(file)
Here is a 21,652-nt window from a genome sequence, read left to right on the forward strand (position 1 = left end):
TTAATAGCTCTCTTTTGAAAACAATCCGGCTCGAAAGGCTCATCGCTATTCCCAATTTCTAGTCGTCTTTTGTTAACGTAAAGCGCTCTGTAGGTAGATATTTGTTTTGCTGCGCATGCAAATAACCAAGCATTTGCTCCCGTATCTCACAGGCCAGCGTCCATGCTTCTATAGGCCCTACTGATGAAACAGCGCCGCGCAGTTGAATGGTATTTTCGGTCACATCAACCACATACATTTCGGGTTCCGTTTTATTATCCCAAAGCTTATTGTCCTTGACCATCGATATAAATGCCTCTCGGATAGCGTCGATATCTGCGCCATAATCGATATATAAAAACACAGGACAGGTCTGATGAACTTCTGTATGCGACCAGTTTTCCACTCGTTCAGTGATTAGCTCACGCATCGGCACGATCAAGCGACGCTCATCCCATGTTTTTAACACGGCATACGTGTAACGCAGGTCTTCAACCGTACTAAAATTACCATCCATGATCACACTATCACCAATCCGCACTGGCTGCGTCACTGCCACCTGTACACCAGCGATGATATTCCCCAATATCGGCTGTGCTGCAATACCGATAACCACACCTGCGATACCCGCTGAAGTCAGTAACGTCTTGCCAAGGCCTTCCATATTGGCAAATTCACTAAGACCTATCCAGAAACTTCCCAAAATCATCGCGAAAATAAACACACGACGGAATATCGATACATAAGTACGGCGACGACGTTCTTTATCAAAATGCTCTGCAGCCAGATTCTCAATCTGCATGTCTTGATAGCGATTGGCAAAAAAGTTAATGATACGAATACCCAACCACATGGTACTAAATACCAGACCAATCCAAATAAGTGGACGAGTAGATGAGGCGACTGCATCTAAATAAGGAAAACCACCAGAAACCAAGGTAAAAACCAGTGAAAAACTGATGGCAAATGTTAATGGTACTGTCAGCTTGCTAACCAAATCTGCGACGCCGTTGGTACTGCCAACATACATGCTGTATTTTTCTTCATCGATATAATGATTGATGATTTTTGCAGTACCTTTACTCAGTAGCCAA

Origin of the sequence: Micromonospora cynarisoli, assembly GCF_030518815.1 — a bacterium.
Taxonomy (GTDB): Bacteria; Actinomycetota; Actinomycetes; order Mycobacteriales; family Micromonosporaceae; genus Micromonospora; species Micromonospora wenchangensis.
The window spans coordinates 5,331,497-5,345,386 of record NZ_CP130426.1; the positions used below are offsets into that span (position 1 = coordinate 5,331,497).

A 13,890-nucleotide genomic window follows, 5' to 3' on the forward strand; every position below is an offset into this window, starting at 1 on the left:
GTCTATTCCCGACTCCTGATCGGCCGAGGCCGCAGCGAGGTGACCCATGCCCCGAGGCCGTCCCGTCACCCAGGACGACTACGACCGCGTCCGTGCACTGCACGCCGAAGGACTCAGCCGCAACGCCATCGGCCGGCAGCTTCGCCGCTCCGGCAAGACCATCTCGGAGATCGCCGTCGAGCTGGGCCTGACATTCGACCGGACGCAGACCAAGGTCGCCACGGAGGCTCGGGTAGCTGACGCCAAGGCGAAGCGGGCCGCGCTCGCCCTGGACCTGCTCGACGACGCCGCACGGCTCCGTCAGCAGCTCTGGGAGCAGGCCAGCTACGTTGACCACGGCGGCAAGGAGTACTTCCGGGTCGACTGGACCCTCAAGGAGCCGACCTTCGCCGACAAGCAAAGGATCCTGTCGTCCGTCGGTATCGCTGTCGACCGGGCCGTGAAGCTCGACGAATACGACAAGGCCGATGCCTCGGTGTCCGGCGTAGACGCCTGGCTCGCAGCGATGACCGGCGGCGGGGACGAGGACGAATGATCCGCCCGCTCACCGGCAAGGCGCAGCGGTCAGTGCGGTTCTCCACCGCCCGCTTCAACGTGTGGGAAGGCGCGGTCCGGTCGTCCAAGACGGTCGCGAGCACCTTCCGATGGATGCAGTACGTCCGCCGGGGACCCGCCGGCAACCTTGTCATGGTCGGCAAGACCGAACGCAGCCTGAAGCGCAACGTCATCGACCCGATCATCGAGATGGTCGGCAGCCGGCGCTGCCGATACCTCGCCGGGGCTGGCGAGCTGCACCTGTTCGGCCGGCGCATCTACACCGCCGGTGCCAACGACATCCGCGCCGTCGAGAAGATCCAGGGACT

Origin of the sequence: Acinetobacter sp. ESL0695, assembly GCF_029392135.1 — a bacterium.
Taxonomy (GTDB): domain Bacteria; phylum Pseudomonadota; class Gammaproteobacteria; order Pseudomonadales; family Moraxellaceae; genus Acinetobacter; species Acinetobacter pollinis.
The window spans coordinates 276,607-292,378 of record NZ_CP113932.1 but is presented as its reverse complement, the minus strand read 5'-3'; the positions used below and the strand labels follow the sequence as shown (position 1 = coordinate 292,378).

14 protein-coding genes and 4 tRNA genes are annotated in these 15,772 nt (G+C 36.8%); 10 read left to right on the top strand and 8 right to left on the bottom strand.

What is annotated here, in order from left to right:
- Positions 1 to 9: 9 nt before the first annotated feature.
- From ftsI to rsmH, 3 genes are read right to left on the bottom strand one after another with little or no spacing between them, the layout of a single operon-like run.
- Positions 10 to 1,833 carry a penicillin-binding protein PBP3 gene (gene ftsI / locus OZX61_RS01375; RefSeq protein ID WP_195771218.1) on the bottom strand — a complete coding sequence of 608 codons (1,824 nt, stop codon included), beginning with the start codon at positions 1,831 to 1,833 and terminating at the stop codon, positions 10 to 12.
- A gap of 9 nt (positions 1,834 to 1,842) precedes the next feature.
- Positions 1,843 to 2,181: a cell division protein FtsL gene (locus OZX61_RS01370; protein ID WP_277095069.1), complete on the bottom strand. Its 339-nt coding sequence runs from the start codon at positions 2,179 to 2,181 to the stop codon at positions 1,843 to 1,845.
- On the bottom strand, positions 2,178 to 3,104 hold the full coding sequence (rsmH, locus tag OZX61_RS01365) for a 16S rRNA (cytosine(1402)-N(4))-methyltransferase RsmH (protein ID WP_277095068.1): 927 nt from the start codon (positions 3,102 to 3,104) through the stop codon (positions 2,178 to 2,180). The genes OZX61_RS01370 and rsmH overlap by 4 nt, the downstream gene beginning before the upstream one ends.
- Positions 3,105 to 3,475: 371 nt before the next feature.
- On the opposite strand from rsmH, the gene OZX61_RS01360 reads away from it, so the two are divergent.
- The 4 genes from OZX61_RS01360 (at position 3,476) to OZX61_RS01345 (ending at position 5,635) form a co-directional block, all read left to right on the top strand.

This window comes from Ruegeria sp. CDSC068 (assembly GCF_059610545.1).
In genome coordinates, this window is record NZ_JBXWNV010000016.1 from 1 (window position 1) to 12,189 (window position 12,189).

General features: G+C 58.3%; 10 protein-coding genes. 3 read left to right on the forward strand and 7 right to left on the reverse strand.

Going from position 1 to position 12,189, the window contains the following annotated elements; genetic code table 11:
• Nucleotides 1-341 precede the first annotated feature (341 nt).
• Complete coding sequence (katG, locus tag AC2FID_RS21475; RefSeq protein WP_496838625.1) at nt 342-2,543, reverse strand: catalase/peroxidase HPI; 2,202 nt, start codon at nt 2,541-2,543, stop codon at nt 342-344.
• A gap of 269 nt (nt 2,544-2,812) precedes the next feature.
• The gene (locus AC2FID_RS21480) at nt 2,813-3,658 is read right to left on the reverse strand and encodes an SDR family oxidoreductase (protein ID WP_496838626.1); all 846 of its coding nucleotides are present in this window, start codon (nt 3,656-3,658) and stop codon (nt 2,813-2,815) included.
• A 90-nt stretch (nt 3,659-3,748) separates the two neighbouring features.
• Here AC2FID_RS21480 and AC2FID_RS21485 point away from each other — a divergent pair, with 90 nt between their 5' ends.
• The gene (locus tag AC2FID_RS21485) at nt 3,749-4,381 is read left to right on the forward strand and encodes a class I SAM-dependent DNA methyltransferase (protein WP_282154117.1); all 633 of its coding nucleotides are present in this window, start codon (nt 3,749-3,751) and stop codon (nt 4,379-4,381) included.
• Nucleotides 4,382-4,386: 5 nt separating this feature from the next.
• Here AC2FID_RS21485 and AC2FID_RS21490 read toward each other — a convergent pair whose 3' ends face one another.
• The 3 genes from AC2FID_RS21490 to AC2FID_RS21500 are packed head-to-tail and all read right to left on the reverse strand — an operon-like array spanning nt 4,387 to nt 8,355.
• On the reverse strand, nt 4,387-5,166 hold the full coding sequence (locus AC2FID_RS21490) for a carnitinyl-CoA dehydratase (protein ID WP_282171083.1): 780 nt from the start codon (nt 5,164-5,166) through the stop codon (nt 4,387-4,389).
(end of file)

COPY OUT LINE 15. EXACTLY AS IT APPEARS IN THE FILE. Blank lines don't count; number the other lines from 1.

- Positions 10 to 1,833 carry a penicillin-binding protein PBP3 gene (gene ftsI / locus OZX61_RS01375; RefSeq protein ID WP_195771218.1) on the bottom strand — a complete coding sequence of 608 codons (1,824 nt, stop codon included), beginning with the start codon at positions 1,831 to 1,833 and terminating at the stop codon, positions 10 to 12.